With a widely held misconception that technology is a threat to traditional workforces, employers have an imperative to consider how RPA and AI will affect people and organizational culture when determining where and how these technologies should be used in their organizations.
Regardless of how well designed an RPA or AI strategy is, if the human side of implementing change is not a focal point of that strategy, it stands to fail. This article explores some tangible ways companies can approach change management, ensuring employee buy-in.
Automation, after all, is less about replacing employees and more about streamlining work processes. It allows an employee’s role to be redefined from a focus on mundane and repetitive tasks to one that is more complex, more value-added, and ultimately more meaningful. Managed properly, automation can lead to a more engaged workforce.
Based on our experience designing and implementing broad-scale automation programs, we’ve identified three strategies that every organization should consider when adopting RPA and AI.
Prepare not just for automation, but for a cultural shift
When preparing for an automation project, managers are often tasked with developing a list of processes that AI and RPA can quickly improve. During this discovery phase managers also need to blueprint the broader impact of automation on people and culture. Such a blueprint can help to navigate the transition towards automation, identifying required changes to employee mindsets and behaviours and building an effective communication and change management plan.
By positioning automation and AI as employee allies—put in place to help alleviate staff from repetitive and mundane tasks—organizations can rally employees to become champions for technological advancement. For this to work, transparency is key. Conversations reminding employees that these technologies are tools that are supposed to work for them are fundamental to ensuring a smooth transition. Employees of all skill levels are better served when they understand how and why their work landscape is changing.
Encourage ongoing learning and development
In typical employee onboarding, time and resources are committed to ensuring staff are trained on the skills that are required to work effectively and efficiently. For many organizations, this is where learning and development starts and ends. However, organizations that thrive know that ongoing learning is essential to both employee and company growth.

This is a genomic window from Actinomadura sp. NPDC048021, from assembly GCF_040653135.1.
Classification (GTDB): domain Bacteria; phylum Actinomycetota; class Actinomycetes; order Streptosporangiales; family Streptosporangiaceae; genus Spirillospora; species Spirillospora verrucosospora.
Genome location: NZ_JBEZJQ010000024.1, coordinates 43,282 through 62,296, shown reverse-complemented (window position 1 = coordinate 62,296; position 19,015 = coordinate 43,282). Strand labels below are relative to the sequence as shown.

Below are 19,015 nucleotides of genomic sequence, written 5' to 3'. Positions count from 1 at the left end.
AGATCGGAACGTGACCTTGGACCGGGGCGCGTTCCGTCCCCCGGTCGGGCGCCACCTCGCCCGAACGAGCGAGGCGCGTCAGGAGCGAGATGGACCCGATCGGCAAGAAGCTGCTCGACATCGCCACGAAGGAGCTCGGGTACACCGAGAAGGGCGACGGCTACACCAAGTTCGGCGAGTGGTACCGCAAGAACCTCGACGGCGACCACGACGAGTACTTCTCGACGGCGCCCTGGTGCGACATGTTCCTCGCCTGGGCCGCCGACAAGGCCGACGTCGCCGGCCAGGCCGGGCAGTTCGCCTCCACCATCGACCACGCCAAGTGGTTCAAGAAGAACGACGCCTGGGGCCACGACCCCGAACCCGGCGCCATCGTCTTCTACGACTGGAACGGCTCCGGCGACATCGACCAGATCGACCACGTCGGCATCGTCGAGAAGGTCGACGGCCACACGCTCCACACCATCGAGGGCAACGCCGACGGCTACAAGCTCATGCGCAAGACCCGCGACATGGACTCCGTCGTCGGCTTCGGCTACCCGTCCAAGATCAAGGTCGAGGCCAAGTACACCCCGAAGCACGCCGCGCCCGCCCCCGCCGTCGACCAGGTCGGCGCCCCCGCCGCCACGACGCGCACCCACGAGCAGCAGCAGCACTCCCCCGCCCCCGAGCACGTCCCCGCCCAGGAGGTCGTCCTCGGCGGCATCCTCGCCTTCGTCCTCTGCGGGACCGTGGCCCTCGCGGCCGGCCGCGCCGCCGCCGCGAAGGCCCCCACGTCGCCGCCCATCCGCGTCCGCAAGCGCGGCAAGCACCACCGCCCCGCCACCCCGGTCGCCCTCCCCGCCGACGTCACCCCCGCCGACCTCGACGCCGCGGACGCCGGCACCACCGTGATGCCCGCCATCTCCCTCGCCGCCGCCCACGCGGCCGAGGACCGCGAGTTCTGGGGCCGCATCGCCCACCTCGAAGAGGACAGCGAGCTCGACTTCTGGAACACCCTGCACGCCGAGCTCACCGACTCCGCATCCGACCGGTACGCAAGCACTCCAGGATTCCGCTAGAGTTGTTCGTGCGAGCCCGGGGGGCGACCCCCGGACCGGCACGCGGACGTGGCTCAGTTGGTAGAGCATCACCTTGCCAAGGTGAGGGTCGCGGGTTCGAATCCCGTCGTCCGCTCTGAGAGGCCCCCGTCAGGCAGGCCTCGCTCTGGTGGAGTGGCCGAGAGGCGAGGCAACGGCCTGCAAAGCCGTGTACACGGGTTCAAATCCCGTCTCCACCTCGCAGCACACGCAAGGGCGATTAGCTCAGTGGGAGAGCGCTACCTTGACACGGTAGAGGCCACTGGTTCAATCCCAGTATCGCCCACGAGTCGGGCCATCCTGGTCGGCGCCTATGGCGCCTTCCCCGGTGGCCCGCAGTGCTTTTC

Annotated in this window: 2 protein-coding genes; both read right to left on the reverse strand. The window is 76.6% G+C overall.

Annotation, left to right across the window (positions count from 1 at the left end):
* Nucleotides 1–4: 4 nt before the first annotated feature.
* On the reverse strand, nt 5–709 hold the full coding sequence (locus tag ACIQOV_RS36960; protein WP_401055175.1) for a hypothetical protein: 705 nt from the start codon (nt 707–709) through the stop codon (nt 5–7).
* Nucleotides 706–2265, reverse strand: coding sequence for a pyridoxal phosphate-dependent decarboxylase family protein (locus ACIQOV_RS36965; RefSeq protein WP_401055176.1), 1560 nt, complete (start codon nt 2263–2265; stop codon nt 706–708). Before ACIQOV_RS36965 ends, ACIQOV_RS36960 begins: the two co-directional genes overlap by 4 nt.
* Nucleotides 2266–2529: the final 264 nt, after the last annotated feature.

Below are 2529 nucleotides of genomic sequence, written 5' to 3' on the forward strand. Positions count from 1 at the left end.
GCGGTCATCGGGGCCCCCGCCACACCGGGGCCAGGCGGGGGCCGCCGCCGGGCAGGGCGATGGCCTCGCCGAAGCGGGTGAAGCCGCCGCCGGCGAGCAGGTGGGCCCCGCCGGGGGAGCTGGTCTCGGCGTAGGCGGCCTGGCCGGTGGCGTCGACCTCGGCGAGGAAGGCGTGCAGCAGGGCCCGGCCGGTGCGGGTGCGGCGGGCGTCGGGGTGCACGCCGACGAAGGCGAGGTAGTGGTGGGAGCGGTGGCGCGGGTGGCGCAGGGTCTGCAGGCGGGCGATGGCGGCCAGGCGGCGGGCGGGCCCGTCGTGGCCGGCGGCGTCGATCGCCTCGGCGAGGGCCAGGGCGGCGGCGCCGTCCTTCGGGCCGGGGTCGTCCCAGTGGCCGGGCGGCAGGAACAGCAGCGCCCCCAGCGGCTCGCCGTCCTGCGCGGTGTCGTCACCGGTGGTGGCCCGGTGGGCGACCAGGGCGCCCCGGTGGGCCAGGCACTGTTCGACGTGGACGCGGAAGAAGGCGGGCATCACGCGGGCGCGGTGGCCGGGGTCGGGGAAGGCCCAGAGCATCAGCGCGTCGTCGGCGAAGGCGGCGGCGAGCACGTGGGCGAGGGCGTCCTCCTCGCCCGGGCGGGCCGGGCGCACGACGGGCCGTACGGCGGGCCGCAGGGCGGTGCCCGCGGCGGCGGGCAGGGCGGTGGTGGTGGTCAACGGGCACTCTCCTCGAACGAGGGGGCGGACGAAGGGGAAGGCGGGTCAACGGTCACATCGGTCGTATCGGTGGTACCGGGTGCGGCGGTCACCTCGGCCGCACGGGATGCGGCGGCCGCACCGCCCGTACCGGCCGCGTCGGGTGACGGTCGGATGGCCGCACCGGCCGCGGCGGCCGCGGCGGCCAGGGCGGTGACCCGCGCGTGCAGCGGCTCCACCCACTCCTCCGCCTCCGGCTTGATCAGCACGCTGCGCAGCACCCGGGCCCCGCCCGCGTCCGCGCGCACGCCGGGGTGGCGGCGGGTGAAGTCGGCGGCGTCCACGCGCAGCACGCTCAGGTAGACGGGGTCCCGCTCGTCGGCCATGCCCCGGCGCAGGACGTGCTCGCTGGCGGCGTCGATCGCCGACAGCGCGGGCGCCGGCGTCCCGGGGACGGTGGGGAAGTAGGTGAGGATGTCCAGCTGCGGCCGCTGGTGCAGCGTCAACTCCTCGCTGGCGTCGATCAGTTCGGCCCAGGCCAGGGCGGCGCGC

Automation and AI provide an excellent opportunity for organizations to re-invest in the skills and capabilities of their employees. With the capacity that automation and AI unlock, time can be invested in training employees on more advanced skills. Staff can be redeployed to work on more value-added activities, including customer-facing interactions and revenue-generating initiatives. Automation and AI initiatives also require employee oversight and support, and current Subject Matter Experts are often well positioned to transition into an Automation or AI Centre of Excellence. With a thoughtful approach to training and upskilling employees and designing new value-added roles, a transition to automation and/or AI can lead to a more rewarding work environment that motivates staff and boosts morale and engagement in the workplace.
A Burnie Group client recently illustrated how to positively engage employees while embracing automation. In addition to clearly communicating their automation strategy, our client gave employees the opportunity to be trained in automation core skills and join the automation Centre of Excellence to participate in the automation implementation. Employees were also encouraged to identify automation opportunities in their work area, with the commitment that capacity released through RPA would be repurposed towards growth initiatives in the organization. This approach made employees feel that they were a part of the automation transformation and resulted in a very positive attitude towards the change.
As AI and RPA become more prevalent in the workplace, employees that are equipped with future-proof skills will be less fearful of automation and better prepared to work alongside this technology.
Position your company as an innovator
People want to work for organizations that support and empower their employees, and automation can be a tool that enables this. An organization’s investment in technology can help position it as an innovator in its field, helping it to attract and retain top talent.
When organizations embrace innovation and build it into their “DNA” to —continuously reinvent work, they reduce barriers to change and create an innovative culture where everyone wins.
One Burnie Group client implemented Robotic Process Automation as part of a broader strategic focus on innovation. With innovation being core to the values of the company, RPA was viewed as a natural fit. Rather than challenging the implementation and resisting change, employees sought ways to build RPA into their day-to-day work and leverage it to spend more of time with customers and on growth-focused initiatives.
Introducing AI and RPA into the workplace is no small undertaking. While most leaders address the effectiveness and efficiency gains that these technologies can deliver, truly successful leaders take a broader view to consider the best way to engage employees in the change.
Successful companies take the time to understand how automation can complement the work of employees and then invest in building a workplace where people and automation live in harmony.
By: Jenya Doudareva, Senior Associate